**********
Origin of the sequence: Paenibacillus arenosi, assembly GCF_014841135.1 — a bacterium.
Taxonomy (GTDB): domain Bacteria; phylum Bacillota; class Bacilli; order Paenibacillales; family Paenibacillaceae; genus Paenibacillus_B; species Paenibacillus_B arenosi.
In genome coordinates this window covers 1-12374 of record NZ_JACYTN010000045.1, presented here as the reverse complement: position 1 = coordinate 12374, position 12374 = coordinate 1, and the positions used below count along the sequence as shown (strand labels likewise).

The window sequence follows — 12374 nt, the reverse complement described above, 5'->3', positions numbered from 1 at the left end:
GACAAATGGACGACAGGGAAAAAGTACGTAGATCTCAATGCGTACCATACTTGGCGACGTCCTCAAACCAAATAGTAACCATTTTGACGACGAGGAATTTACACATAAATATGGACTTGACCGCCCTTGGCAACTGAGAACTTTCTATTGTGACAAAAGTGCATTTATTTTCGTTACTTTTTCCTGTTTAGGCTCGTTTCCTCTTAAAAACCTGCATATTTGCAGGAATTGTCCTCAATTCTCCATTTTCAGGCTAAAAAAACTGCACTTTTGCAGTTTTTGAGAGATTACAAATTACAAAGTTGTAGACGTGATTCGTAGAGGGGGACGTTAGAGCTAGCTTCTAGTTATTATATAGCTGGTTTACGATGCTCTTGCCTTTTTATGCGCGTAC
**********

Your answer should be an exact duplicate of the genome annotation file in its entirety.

Origin of the sequence: Paenibacillus arenosi, assembly GCF_014841135.1 — a bacterium.
Taxonomy (GTDB): domain Bacteria; phylum Bacillota; class Bacilli; order Paenibacillales; family Paenibacillaceae; genus Paenibacillus_B; species Paenibacillus_B arenosi.
In genome coordinates this window covers 1-12374 of record NZ_JACYTN010000045.1, presented here as the reverse complement: position 1 = coordinate 12374, position 12374 = coordinate 1, and the positions used below count along the sequence as shown (strand labels likewise).

The window sequence follows — 12374 nt, the reverse complement described above, 5'->3', positions numbered from 1 at the left end:
GACAAATGGACGACAGGGAAAAAGTACGTAGATCTCAATGCGTACCATACTTGGCGACGTCCTCAAACCAAATAGTAACCATTTTGACGACGAGGAATTTACACATAAATATGGACTTGACCGCCCTTGGCAACTGAGAACTTTCTATTGTGACAAAAGTGCATTTATTTTCGTTACTTTTTCCTGTTTAGGCTCGTTTCCTCTTAAAAACCTGCATATTTGCAGGAATTGTCCTCAATTCTCCATTTTCAGGCTAAAAAAACTGCACTTTTGCAGTTTTTGAGAGATTACAAATTACAAAGTTGTAGACGTGATTCGTAGAGGGGGACGTTAGAGCTAGCTTCTAGTTATTATATAGCTGGTTTACGATGCTCTTGCCTTTTTATGCGCGTAC